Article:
Category : Southern Burgundy
For centuries, many people have been slathering it on roast beef sandwiches, whisking it into sauces and adding dollops to salads without nary a thought to its history. Yes, we are talking about Dijon mustard, one of the world’s most beloved condiments. Its birthplace is one destination travelers will discover as they cruise the canals of Southern Burgundy on a barge. The place that helped give rise to the multi-billion dollar mustard industry is Burgundy’s capital city of Dijon. Located in the Cote-d’Or wine region, it has been inhabited since France’s last Stone Age, which began in 7000 BC.
The origins of Dijon mustard
Its oceanic climate and soil would prove to be ideal for growing mustard plants and grapes for vinegar. During the 1700s, one of the renowned families involved in both agricultural pursuits was headed up by Francois Naigeon. The patriarch had his own successful gourmet food business and often elicited the help of his family members. One of them, Jean Baptiste Naigeon, was the man responsible for combining Francois’ fine verijuices with mustard to create what the world would come to know as Dijon mustard. Travelers interested in learning more about him and the region’s other mustard masters, including the family initially behind the Grey Poupon brand, may want to read Rosamond Man and Robin Weir’s tome, The Mustard Book.
According to Rare Seeds, who provides two recipes for making your own Dijon mustard, “The most famous modern Dijon mustard brand was founded in 1777, when Maurice Grey (who had developed a recipe for a strong mustard made with white wine) formed a partnership with Antione Poupon (who supplied the financial backing to manufacture the product). They revolutionized mustard making by introducing the first machines to automate its production. Their original store still stands at 32 Rue de la Liberte in the heart of Dijon.”
Mustard cultivation in Burgundy today
Because of economic reasons, the French stopped growing mustard seed in Burgundy and were importing seeds from North American to produce their products. Since that time, Dijon mustard has become a generic term with products being made under that name in many countries. To reinstate the history and lore of mustard made in Burgundy, that has since changed thanks to the Burgundy Mustard Association and mustard-makers like La Moutarderie Fallot. Now, there are a few French farmers growing mustard seed, and France has given products made with those crops “Protected Geographical Indication” status under the name of “Moutarde de Bourgogne.”
Other culinary delights produced in Dijon
Of course, the city of Dijon has much more to offer travelers in the way of culinary history than just mustard. It’s also home to Kir Royale cocktails, blackcurrant liquor, assorted vinegars, wines and a very special gingerbread made with honey instead of molasses. All five remain popular to this very day and are often available for purchase throughout the region.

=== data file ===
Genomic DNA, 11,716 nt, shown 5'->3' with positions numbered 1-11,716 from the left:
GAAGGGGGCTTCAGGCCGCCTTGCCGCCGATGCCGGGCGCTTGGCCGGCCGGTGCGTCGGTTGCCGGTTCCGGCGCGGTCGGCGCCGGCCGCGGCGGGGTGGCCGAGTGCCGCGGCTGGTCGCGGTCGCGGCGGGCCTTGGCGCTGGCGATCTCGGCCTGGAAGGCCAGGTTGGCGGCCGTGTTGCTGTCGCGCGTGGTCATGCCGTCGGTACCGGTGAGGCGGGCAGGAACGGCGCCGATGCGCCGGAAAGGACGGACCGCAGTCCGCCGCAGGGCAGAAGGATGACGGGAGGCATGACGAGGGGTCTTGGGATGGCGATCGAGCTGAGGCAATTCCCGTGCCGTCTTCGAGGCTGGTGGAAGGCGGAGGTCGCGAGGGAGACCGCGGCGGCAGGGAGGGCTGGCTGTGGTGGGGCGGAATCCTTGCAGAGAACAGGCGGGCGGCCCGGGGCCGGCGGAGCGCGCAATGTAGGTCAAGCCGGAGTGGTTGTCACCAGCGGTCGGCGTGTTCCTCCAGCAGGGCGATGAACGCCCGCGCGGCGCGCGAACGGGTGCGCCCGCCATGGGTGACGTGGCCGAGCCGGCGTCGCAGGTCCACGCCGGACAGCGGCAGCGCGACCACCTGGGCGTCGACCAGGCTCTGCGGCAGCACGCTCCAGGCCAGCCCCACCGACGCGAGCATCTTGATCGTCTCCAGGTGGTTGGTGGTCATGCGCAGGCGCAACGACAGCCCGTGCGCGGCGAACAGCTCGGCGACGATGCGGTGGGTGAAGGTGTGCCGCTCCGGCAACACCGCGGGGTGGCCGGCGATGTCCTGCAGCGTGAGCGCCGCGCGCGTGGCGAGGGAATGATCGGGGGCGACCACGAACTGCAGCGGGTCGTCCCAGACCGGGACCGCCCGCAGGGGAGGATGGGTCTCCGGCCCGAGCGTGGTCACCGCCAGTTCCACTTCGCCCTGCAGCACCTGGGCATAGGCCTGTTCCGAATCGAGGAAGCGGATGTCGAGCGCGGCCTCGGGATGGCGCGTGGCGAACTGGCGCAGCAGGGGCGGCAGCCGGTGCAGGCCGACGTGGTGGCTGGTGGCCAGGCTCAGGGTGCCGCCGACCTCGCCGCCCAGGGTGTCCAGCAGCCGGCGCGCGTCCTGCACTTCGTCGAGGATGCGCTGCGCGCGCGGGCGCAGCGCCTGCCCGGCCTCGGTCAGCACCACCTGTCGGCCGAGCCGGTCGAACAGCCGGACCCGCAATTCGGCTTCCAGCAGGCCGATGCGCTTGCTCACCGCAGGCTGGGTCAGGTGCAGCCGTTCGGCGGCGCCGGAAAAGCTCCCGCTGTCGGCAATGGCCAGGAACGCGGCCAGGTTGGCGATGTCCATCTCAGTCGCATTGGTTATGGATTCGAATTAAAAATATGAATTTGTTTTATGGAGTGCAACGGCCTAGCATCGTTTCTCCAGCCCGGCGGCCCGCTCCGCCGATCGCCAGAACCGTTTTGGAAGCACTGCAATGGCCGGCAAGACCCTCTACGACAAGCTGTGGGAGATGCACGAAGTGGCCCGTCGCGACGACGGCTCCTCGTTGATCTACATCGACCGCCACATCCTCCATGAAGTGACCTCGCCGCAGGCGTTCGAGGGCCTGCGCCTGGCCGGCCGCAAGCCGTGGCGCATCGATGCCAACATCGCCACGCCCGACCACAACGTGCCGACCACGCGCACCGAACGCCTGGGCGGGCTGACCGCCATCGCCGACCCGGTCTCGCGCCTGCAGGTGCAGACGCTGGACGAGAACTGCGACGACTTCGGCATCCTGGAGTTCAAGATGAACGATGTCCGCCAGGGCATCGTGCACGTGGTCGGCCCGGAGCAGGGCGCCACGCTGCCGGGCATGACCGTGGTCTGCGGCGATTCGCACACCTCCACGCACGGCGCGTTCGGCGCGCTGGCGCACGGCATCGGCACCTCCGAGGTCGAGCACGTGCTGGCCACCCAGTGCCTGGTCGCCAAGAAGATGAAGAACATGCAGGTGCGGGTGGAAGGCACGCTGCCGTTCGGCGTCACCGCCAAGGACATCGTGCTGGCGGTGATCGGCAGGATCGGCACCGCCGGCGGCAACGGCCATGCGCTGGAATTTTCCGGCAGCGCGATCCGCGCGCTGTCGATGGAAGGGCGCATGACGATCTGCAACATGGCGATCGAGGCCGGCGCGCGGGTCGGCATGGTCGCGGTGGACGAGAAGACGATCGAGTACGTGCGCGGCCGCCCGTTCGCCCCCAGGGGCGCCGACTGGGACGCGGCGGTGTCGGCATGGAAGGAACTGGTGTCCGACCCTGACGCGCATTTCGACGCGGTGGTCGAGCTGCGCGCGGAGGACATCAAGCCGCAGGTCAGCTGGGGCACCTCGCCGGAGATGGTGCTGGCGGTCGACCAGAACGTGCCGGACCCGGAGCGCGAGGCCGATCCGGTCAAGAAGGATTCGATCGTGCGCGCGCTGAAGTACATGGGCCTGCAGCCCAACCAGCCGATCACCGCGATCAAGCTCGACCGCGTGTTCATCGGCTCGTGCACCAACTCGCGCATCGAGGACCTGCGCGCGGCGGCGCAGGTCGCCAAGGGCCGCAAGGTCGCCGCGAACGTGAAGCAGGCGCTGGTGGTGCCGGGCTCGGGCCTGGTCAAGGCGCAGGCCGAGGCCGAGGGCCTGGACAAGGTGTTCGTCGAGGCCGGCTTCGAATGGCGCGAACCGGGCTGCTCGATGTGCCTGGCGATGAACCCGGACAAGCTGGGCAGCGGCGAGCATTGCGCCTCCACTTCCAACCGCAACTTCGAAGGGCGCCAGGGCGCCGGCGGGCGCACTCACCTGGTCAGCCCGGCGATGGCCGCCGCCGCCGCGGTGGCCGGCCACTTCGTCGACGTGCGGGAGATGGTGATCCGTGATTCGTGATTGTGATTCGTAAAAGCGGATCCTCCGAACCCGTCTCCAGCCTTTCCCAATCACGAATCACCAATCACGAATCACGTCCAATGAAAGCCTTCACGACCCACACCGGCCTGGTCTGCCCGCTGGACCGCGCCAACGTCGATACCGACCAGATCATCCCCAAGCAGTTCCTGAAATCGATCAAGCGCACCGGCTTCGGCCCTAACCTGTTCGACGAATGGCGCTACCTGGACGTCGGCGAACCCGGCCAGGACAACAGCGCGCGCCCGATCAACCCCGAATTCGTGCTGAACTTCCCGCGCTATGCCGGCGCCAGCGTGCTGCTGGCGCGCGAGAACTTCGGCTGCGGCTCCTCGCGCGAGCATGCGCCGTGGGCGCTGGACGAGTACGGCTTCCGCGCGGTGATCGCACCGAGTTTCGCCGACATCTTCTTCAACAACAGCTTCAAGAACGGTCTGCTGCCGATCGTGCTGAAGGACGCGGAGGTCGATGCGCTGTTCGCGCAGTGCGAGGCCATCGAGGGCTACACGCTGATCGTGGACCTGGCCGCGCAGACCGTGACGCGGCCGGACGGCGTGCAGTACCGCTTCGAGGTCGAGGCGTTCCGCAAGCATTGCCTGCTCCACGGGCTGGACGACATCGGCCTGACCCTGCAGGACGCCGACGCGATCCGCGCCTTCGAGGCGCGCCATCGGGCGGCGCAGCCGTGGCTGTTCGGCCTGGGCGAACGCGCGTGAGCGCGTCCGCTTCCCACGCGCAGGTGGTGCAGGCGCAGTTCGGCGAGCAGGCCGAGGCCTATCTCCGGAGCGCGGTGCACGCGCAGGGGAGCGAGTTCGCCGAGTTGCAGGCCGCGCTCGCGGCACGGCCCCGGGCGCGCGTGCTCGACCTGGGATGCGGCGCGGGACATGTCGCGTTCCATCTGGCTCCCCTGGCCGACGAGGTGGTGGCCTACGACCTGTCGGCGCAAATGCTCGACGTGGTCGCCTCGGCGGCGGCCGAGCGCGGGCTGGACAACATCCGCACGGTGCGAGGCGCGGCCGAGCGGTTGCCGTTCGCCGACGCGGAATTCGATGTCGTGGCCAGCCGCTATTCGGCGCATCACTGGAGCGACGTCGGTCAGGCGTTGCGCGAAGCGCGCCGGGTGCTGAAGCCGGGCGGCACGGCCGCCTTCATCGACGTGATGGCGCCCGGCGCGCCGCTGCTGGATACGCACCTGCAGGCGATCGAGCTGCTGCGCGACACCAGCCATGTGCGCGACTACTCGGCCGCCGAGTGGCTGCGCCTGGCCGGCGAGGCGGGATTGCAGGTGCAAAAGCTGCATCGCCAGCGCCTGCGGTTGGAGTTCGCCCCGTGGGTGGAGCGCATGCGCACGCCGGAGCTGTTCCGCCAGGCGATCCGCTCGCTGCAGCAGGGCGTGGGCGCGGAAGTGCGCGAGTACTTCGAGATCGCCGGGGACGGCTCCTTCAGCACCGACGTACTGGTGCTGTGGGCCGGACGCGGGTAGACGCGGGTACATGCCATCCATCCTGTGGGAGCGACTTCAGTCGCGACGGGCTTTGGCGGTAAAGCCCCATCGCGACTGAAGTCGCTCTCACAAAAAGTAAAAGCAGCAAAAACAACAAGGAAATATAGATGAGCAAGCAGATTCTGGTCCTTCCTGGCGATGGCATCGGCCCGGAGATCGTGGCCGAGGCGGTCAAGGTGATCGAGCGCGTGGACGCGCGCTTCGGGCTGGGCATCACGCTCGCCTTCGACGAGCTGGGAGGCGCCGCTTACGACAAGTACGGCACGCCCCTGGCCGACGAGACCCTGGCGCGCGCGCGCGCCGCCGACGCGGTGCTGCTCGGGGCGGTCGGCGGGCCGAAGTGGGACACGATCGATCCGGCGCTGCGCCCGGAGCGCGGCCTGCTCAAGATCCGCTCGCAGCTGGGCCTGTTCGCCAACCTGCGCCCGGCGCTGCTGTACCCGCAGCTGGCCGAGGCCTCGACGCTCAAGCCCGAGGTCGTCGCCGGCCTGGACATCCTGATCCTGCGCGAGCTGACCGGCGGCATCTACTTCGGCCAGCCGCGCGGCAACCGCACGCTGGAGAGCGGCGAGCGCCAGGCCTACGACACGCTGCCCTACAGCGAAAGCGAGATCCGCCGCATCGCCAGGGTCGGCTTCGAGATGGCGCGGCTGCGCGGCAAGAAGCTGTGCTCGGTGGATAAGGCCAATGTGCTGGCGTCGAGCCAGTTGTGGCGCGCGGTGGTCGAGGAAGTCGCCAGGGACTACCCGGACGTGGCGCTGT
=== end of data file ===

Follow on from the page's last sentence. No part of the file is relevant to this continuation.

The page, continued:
To discover more about the capital city of Dijon and cruise the canals of France on a barge in absolute comfort, please contact us today. We offer barge vacations in Southern Burgundy from April through October, all of which include a visit to Dijon.
Whenever you’re ready to go barging, we’re ready to help. Happy travels,
Barge Cruise Specialist since 1988
Europe is full of buildings steeped in history, and France is no exception. The spectacular wine country of Burgundy is home to the world’s most famous charity wine sale, which takes place each November in the Hospices de Beaune. When you come along on one of our southern Burgundy French canal cruises such as Apres Tout, you have the opportunity to visit this famous site and savor the delicious wines of the region.
History of the Hospices
Also called the Hotel-Dieu, the oldest of this extraordinary collection of buildings dates back to 1443, when Duke Philip the Good built a hospital and refuge for the people of Beaune, who were suffering from famine and marauders in the wake of the Hundred Years War. For over five hundred years, this “charity almshouse” has welcomed and treated anyone who came through their doors. Today that first building, with its beautiful tile roof, is a spectacular museum, and modern patients are treated in newer facilities.
The Hotel-Dieu museum provides an unusual window into healthcare in the 1400s. Patients were housed in a large room like a dormitory, and typically slept two to a bed. The chapel was located nearby, as spiritual care was considered just as important as the primitive medical care available at the time. In fact, visitors can see an amazing 15-panel oak polyptych of The Last Judgment that was commissioned for the chapel by a Flemish artist, Rogier van der Weyden.
The goal of this artwork was to both comfort the patients and warn them of the importance of getting their spiritual lives in order in case they didn’t survive the medical treatment. The museum also hosts treasures such as a medieval automatic rotisserie in the kitchen and a pharmacy stocked with the pewter and pottery vessels used for compounding prescriptions.
Wines of the Hospices
You might ask how the Hospices de Beaune can afford to give away all this free care. Well, over the centuries, Hospices de Beaune has received donations of everything from farms and woodlands to works of art from generous benefactors and grateful families. They have also received a number of vineyards, and it is the sale of the wine produced in those vineyards that has made the charity auction so famous. In addition to the wine auction itself, which is held on the third Sunday of November, there are a number of concerts, gala dinners, and wine tastings which take place during this time.
Whenever you’re ready to go barging, we’re ready to help. Happy travels!
Barge Cruise Specialist since 1988